Thursday, September 25, 2008
Palin clarifies her Russian foreign policy experience
by Larry Geller
This is not disappeared news, but maybe McCain wishes it would be…
Update: I found this New York Times article with a transcript of the interview (and more, click and read).
On the “CBS Evening News” on Thursday, Katie Couric asked Ms. Palin, Senator John McCain’s running mate, what she meant when she cited Alaska’s proximity to Russia as foreign affairs experience. Ms. Palin could have anticipated the question — the topic of their interview, pegged to her visit to the United Nations, was foreign affairs. Yet Ms. Palin’s answer was surprisingly wobbly: her words tumbled out fast and choppily, like an outboard motor loosened from the stern.
“That Alaska has a very narrow maritime border between a foreign country, Russia, and on our other side, the land — boundary that we have with — Canada,” she replied. She mentioned the jokes made at her expense and seemed for a moment at a loss for the word “caricature.” “It — it’s funny that a comment like that was — kind of made to — cari — I don’t know, you know? Reporters —”
Ms. Couric stepped in. “Mocked?” Ms. Palin looked relieved and even grateful for the help. “Yeah, mocked, I guess that’s the word, yeah.”
Ms. Couric pressed her again to explain the geographic point. “Well, it certainly does,” Ms. Palin said, “because our, our next-door neighbors are foreign countries, there in the state that I am the executive of.”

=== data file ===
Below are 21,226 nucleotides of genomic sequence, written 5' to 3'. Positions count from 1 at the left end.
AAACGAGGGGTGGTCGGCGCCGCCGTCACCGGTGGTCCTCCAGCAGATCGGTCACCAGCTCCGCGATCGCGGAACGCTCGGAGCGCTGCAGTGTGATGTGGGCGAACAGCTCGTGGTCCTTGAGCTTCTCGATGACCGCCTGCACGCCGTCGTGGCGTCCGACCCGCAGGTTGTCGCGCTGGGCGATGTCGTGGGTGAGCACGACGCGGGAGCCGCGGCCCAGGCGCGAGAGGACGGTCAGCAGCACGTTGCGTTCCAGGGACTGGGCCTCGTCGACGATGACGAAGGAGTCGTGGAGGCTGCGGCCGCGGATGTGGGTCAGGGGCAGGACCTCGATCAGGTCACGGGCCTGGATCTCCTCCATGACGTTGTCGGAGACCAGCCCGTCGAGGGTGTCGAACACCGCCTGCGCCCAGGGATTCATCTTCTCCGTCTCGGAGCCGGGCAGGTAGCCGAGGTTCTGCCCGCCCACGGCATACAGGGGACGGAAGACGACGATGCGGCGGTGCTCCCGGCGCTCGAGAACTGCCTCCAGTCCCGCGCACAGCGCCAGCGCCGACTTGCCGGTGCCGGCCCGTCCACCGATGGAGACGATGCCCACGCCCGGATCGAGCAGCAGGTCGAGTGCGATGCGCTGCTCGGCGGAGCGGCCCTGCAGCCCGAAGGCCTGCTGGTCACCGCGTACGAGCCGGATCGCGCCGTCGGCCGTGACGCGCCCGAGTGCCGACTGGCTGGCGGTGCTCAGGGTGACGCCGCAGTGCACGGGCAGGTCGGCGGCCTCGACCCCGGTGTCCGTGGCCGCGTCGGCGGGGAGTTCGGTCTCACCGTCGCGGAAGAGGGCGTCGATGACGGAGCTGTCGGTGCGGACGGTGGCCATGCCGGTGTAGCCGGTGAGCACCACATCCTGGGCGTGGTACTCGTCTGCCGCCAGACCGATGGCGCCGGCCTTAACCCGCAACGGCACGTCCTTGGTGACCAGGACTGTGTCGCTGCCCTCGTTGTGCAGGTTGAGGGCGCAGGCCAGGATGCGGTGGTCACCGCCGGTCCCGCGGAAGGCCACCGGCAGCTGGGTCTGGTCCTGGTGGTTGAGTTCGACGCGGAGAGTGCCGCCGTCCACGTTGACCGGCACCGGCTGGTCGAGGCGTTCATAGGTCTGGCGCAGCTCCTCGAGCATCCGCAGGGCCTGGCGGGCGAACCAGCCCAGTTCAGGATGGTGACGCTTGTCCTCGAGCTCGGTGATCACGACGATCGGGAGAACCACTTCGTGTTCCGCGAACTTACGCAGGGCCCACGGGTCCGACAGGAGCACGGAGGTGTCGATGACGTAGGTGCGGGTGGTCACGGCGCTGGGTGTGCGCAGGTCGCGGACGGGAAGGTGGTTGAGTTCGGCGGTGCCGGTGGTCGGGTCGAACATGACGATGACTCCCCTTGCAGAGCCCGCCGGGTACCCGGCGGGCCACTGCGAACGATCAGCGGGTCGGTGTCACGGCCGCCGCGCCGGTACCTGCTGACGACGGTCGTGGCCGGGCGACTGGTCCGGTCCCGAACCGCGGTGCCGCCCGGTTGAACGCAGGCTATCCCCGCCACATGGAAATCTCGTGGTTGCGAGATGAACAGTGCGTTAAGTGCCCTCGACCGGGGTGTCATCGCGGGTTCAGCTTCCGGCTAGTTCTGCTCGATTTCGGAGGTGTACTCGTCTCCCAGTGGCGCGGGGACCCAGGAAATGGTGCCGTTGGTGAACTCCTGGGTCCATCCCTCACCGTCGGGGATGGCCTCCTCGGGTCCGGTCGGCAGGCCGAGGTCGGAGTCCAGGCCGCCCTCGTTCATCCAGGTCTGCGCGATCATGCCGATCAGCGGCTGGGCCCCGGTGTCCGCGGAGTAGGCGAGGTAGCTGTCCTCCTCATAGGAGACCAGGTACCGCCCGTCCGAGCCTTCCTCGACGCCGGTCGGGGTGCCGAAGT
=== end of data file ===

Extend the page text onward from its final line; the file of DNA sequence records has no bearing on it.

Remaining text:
Ms. Couric asked the governor if she had ever been involved in negotiations, for example, with her Russian neighbors.
“We have trade missions back and forth,” Ms. Palin said. “We — we do — it’s very important when you consider even national security issues with Russia as Putin rears his head and comes into the airspace of the United States of America, where — where do they go? It’s Alaska. It’s just right over the border.”
Ms. Palin, looking at Ms. Couric intently, kept on going. “It is from Alaska that we send those out to make sure that an eye is being kept on this very powerful nation, Russia, because they are right there. They are right next to — to our state.”
That exchange was so startling it ricocheted across the Internet several hours before it appeared on CBS and was picked up by rival networks.
While it is quite likely, and perhaps understandable, that Ms. Palin felt nervous and spooked by all the media attention, it wasn’t a reassuring performance. Ms. Palin looked more steady and confident when she took a few questions from reporters after a visit to ground zero in Lower Manhattan, her first, gingerly encounter with campaign reporters since her nomination.
The CBS interview, shown partly on Wednesday and partly on Thursday, was only a first taste — Ms. Couric is scheduled to go out on the campaign trail with the Palin team early next week. But it may be hard for Mr. McCain’s running mate to recoup. It wasn’t her first interview on national television, but in some ways it was the worst.
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